The appellant sought to challenge the decision of the Home Secretary to order his extradition to the United States to face sexual offence charges.
First, the appellant argued that his extradition was prohibited by the Extradition Act 2003, ss 93(2)(b) and 95, which provided speciality protection, stipulating that extradited persons could not be tried or punished for any offences other than the offence or offences for which extradition had occurred. The appellant argued that, if extradited, he was likely to be the subject of a civil commitment order after serving his sentence, given the nature of the offences he was charged with, and that the proceedings leading to the making of such an order would include a consideration of conduct for which he had not been extradited.
The court considered the specialty agreement in the US-UK Extradition Treaty, the relevant provisions of the 2003 Act, the civil commitment procedure in New York and English authorities which suggested an unwillingness to treat the US’s approach to sentencing as being a breach of the specialty principle, where reliance on prior non extradited conduct occurred. It held that the US civil commitment process was a civil process where domestic law was concerned, designed to protect against future harm rather than past offending. As such, it did not breach the specialty principle.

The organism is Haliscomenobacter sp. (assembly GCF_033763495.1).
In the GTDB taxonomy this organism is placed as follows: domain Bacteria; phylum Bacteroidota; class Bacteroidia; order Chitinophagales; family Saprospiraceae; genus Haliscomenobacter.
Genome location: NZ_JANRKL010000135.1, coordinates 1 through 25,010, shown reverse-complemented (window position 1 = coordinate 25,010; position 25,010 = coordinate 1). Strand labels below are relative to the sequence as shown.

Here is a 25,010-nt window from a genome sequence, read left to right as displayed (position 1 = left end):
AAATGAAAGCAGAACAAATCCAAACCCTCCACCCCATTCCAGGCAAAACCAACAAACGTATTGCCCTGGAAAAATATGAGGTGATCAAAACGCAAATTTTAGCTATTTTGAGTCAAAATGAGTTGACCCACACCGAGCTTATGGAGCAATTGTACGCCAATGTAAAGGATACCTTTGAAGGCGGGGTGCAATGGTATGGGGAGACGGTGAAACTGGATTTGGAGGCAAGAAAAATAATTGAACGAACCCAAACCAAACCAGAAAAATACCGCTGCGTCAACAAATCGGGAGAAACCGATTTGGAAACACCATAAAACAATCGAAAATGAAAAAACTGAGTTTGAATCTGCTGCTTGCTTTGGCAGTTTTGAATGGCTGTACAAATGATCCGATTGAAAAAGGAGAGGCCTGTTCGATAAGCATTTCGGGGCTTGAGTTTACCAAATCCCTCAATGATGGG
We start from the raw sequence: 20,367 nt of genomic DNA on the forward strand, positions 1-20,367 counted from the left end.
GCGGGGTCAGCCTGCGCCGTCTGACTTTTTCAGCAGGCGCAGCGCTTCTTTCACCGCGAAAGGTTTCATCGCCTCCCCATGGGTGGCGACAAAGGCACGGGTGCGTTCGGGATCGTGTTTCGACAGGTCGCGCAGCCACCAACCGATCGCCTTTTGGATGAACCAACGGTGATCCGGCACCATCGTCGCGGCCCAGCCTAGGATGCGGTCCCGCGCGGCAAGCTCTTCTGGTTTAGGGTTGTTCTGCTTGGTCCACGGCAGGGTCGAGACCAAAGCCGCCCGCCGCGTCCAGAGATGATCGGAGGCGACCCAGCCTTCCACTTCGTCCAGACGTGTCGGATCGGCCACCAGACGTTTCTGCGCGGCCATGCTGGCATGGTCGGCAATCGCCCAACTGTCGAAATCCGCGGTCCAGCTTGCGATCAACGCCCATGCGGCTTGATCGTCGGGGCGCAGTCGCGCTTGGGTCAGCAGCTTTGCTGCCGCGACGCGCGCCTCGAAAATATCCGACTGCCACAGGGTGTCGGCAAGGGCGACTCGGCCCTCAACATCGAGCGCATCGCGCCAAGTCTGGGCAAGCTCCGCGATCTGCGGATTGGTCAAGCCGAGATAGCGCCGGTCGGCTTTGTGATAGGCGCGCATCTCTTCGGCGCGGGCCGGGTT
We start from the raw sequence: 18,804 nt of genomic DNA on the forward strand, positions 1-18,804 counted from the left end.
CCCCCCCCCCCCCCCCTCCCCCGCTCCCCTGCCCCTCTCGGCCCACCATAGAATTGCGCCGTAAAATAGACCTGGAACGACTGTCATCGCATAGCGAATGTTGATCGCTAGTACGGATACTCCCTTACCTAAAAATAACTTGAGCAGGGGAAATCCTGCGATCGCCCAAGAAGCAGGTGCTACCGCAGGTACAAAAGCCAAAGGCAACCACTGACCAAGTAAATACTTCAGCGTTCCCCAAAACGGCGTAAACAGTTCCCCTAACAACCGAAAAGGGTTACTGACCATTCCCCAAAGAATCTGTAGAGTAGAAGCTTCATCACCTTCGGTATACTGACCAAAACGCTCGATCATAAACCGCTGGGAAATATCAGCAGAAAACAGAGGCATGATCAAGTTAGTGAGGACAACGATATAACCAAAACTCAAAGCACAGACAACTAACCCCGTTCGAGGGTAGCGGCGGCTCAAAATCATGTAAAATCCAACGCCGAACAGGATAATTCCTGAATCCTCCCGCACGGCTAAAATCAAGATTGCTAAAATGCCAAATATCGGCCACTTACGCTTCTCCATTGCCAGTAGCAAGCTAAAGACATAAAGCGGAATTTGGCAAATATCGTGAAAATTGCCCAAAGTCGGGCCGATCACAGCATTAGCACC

Second, the appellant sought to argue that extradition was contrary to ECHR, art 5. The court stated that the human rights questions were to be considered by the extradition judge and the High Court on appeal. In order for art 5 to lead to a discharge of an extradition order, there must be a real risk of a flagrant abuse.
The court noted the difficulties with the art 5 argument, including the fact that two courts had previously dismissed the argument, that no new material could be relied on by the appellant and that there was no permission to make this challenge.
The extradition order was upheld.
Hugh Southey QC and Mark Summers QC were involved in this case.